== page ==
Monday Dec 08, 2014

Video: Best Practices for Application Performance, Scalability, and Availability

Nancy Ikeda nails it in a great Oracle OpenWorld recording of her Best Practices for Application Performance, Scalability, and Availability session now viewable on the Oracle Call Interface page

The session covered:

Best practice coding samples and techniques show how to resolve connection management, statement execution, and data fetching inefficiencies in applications using APIs such as JDBC, OCI, ODBC, ODP.Net, or higher-level scripting languages. This session shows how the Automatic Workload Repository feature of Oracle Database and Automatic Database Diagnostic Monitor profiling tools help diagnose application design and coding issues. Specific solutions show how to resolve these and other issues to enhance applications for scalability and resilience. Among the solutions discussed are Oracle Database 12c’s new client configuration file. Developers or DBAs can use it to tune and configure applications without modifying code. Examples use JDBC and OCI but are applicable to all APIs.

Nancy is one of Oracle's senior developers working in the call interface group.

Monday Nov 17, 2014

Configuring Python cx_Oracle and mod_wsgi on Oracle Linux

The Web Server Gateway Interface (WSGI) is a standardized interface between web servers and Python web frameworks or applications. Many frameworks including Django support WSGI.

This post is a brief how-to about configuring Apache's mod_wsgi with Python's cx_Oracle driver for Oracle Database. The steps are for Oracle Linux.

  1. Download Instant Client Basic & SDK ZIP files from OTN. For cx_Oracle 5.1, use the ZIPs, not the RPMs.

  2. As root, unzip the files to the same directory, e.g. /opt/oracle/instantclient_12_1:

    mkdir /opt/oracle
    cd /opt/oracle
    unzip /tmp/
    unzip /tmp/
  3. Configure Instant Client:

    cd /opt/oracle/instantclient_12_1
    ln -s
  4. Install the pip package management tool for Python by following and downloading Then run:

  5. Install cx_Oracle:

    export LD_RUN_PATH=/opt/oracle/instantclient_12_1
    export ORACLE_HOME=/opt/oracle/instantclient_12_1
    pip install cx_Oracle

    The key here is the use of LD_RUN_PATH. This obviates the need to later set LD_LIBRARY_PATH or configure ldconfig for cx_Oracle to find the Instant Client libraries. There is a cx_Oracle-specific variable FORCE_RPATH which has the same effect.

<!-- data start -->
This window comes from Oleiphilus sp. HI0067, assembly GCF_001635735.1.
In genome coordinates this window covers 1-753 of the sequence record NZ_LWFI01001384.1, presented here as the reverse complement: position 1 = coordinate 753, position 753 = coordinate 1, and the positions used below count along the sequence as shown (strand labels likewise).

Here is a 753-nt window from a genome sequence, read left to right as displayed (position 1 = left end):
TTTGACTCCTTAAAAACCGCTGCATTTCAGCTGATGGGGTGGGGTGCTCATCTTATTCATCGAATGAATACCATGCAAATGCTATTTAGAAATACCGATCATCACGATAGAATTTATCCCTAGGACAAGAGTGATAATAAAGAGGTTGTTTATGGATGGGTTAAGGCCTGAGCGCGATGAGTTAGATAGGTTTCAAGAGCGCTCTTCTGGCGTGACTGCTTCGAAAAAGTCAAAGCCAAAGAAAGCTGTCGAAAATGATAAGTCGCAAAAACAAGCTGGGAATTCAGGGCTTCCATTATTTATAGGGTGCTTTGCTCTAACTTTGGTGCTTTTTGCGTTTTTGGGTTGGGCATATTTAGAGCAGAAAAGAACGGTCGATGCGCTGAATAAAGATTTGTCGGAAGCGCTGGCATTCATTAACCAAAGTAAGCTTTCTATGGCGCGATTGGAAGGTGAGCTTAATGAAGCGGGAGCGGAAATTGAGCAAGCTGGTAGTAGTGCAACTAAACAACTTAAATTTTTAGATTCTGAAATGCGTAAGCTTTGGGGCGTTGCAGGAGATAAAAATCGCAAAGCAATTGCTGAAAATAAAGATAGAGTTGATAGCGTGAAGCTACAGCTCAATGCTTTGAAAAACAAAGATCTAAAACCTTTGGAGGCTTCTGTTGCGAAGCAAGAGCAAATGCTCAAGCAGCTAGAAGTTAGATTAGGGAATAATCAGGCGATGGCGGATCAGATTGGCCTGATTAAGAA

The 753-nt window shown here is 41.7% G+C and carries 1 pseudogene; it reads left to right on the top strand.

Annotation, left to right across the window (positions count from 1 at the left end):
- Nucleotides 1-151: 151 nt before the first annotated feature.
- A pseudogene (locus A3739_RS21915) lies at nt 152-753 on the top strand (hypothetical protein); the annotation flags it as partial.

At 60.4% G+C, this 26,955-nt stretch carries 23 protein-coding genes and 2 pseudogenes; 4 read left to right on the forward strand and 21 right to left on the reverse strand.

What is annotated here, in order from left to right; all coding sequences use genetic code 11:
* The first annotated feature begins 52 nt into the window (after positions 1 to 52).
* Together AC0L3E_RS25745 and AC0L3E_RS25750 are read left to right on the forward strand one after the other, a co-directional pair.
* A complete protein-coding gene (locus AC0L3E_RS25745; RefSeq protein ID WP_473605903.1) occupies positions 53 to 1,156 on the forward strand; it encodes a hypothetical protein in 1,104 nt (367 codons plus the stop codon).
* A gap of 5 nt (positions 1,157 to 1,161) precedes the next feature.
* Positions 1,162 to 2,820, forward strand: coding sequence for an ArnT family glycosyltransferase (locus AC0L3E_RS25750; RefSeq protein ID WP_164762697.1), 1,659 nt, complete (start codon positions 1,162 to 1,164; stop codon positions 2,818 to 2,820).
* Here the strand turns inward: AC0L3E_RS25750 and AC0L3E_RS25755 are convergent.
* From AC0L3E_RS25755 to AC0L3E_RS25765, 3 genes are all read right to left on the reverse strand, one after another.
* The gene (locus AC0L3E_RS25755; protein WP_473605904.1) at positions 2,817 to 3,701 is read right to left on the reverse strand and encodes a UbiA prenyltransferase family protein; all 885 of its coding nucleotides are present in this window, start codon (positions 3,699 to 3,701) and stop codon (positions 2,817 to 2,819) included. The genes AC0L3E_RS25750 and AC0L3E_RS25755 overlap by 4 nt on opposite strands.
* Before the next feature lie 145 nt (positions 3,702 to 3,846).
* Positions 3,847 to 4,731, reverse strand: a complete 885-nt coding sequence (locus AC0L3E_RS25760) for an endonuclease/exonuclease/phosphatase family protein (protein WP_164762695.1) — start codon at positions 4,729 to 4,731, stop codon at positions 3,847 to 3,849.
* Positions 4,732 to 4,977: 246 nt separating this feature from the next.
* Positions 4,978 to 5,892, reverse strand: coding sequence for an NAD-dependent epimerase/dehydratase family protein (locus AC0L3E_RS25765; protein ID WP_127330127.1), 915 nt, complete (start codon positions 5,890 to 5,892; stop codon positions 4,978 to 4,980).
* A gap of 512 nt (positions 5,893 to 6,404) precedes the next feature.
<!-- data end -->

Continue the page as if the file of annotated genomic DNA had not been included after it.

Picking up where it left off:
Note the cx_Oracle installer overloads the meaning of ORACLE_HOME. This variable is not normally used with Instant Client.

    Neither ORACLE_HOME or LD_RUN_PATH need to be set at runtime.

    If you don't use LD_RUN_PATH or FORCE_RPATH during installation, you will need to make LD_LIBRARY_PATH available to the Apache process or use ldconfig to add Instant Client to the system wide library search path.

    Configuring ldconfig is an effective and commonly used solution. However it has a potential problem that if multiple Oracle products exist, with possibly differing versions of Oracle libraries on the same machine, then there might be library clashes. If you wish to use it, create a file /etc/ containing:


    Then update the linker cache by running:


    Alternatively set LD_LIBRARY_PATH in Apache's environment file, /etc/sysconfig/httpd. In Oracle Linux 6 use:

    export LD_LIBRARY_PATH=/opt/oracle/instantclient_12_1

    In Oracle Linux 7 use:


    In Oracle Linux 7, don't reference variables on the right-hand side of the equals sign since they won't be expanded.

    [The Apache environment configuration file location varies between Linux distributions. On OpenSUSE see /etc/sysconfig/apache2. On Debian-based distributions look at /etc/apache2/envvars].

  6. Set any other Oracle environment variables in the Apache environment configuration file /etc/sysconfig/httpd. For example:


    (Prefix any variable setting with export in Oracle Linux 6)

  7. Install mod_wsgi:

    yum install mod_wsgi
  8. Add this line to /etc/httpd/conf/httpd.conf:

    WSGIScriptAlias /wsgi_test /var/www/html/
  9. On Oracle Linux 6, start the web server with:

    service httpd start

    On Oracle Linux 7 use:

    systemctl start httpd.service
  10. Create a test file /var/www/html/ that connects to your database:

    #-*- coding: utf-8 -*-
    def query():
        import cx_Oracle
        db = cx_Oracle.connect("hr", "welcome", "localhost/orcl")
        cursor = db.cursor()
        cursor.execute("select city from locations where location_id = 2200")
        return cursor.fetchone()[0]
    def wsgi_test(environ, start_response):